Percheron body difference - Page 2
 
 

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Percheron body difference

This is a discussion on Percheron body difference within the Draft Horses forums, part of the Horse Breeds category
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    05-17-2012, 08:30 PM
  #11
Yearling
Wow her back looks heaps better! She is gorgeous
Oldhorselady likes this.
     
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    05-18-2012, 01:18 AM
  #12
Started
I have learned recently that her name was Sky before I re-named her and that she possibly came from a breeder in southern California.
     
    05-20-2012, 12:50 PM
  #13
Yearling
Hey guys..sorry to hijack your thread, but I am only doing so because others reading may have the same questions...OR...I could be the only "dummy" out here! I know I could just research this, too, but you seem to know a lot about this, so I'll bug you guys instead!

1) What issues cause a swayback? Is it initially genetic, but then worsens with age/poor nutrition/breeding??

2) Are swayback horses able to be safely ridden, or is the musculature so weak as to cause harm with riding? Does it depend on the degree of sway?

3) you were discussing, I'm assuming, back strengthening exercises...how much can such reverse an existing problem, and if so, how long does that take on average if done properly?

The answers seem rather obvious, however, I have always been very curious about such! By the way, OP, I DO see a slight difference from the 1st to 2nd photo...! Thanks a lot for any info! :0)
     
    05-20-2012, 08:51 PM
  #14
Started
Quote:
Originally Posted by Back2Horseback    
Hey guys..sorry to hijack your thread, but I am only doing so because others reading may have the same questions...OR...I could be the only "dummy" out here! I know I could just research this, too, but you seem to know a lot about this, so I'll bug you guys instead!

1) What issues cause a swayback? Is it initially genetic, but then worsens with age/poor nutrition/breeding??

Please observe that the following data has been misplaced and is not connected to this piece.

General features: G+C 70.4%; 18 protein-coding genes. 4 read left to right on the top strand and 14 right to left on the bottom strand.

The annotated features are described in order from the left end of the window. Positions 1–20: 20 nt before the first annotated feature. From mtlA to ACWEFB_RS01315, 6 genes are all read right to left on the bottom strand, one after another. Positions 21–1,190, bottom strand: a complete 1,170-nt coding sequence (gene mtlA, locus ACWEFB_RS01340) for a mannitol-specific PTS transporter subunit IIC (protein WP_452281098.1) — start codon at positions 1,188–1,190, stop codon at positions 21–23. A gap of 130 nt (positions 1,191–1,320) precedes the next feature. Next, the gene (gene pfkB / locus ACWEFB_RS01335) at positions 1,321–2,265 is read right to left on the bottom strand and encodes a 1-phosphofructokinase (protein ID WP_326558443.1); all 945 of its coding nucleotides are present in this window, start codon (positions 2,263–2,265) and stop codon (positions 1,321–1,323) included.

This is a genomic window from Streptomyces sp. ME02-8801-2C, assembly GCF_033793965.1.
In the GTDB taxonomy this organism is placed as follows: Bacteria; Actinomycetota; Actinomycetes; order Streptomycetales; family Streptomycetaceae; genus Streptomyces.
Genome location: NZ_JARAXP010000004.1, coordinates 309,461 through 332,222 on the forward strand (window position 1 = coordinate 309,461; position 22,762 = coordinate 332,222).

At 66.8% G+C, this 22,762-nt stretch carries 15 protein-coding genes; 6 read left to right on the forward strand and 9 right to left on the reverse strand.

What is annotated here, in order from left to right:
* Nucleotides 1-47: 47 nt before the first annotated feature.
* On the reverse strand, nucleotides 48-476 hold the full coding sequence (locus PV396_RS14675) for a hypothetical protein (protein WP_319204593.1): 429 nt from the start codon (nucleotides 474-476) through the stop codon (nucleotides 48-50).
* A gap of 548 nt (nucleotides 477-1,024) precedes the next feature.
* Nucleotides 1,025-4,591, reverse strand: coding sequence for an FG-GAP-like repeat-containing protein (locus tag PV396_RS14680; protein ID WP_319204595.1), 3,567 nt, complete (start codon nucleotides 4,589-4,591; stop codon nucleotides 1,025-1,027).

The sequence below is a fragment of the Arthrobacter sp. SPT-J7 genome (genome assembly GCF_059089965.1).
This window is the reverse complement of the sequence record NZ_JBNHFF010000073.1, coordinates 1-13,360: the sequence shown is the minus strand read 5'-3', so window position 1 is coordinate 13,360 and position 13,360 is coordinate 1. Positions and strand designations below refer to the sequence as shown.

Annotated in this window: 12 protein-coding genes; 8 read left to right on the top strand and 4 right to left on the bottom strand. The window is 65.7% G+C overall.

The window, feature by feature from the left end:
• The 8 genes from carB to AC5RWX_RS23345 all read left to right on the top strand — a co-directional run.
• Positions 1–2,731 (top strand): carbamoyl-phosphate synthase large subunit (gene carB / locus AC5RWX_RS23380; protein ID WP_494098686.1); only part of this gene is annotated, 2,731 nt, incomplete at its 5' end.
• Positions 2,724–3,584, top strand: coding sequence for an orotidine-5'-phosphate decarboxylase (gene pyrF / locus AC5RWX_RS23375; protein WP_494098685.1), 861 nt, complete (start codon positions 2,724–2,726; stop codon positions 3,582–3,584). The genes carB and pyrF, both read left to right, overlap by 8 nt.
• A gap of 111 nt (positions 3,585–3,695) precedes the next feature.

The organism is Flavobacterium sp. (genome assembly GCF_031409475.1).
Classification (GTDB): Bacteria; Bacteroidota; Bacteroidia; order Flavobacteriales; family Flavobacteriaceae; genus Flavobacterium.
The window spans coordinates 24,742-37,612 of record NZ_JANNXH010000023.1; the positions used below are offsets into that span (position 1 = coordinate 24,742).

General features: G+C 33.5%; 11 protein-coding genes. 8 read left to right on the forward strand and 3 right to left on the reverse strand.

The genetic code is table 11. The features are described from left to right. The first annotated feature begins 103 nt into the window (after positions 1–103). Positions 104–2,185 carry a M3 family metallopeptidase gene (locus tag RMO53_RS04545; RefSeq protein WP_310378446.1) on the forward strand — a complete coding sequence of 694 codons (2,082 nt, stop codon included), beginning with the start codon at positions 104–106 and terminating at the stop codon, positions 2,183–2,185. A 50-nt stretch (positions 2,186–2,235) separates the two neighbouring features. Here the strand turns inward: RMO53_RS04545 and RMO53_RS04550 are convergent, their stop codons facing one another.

2) Are swayback horses able to be safely ridden, or is the musculature so weak as to cause harm with riding? Does it depend on the degree of sway?

3) you were discussing, I'm assuming, back strengthening exercises...how much can such reverse an existing problem, and if so, how long does that take on average if done properly?

The answers seem rather obvious, however, I have always been very curious about such! By the way, OP, I DO see a slight difference from the 1st to 2nd photo...! Thanks a lot for any info! :0)
This is my opinion, and I'm sure there are more that know more than I do....

I believe it can be genetic. However, from what I'm told, Belle was not swayback a few years back by someone I know that used to have her boarded at his facility. Since then, she was badly neglected and had a foal. She was left in a 50 foot paddock with her filly that grew bigger than she was....she had no exercise, hoof care and poor diet. So her muscles atrophied from the lack of movement and poor nutrician. Plus she foaled and she already has a long back to begin with.

It has been a slow process with Belle. I had to get her feet right. She wasn't even able to barely walk or stand when she came to me almost a year ago. Then it took time for her muscles to develop again and strengthen. We worked her very slowly. I ride her and have begun to drive her. I have heard of people with swayback horses still competing with them, not sure how that varies. Belle's back will never be the same, but has strengthened significantly. Enough now to where I just started cantering her under saddle. We go on long trail rides and she does anything I ask of her. She seems very happy.
     
    05-21-2012, 12:26 AM
  #15
Showing
Unfortunately I don't know much about sway backs, however..

Quote:
Originally Posted by Back2Horseback    
3) you were discussing, I'm assuming, back strengthening exercises...how much can such reverse an existing problem, and if so, how long does that take on average if done properly?
I recently found this lady: http://holistichorseworks.com/

Which lead me to this video:
Along with these exercises: Stretches (and muscle building) for your horse

Will help a lot.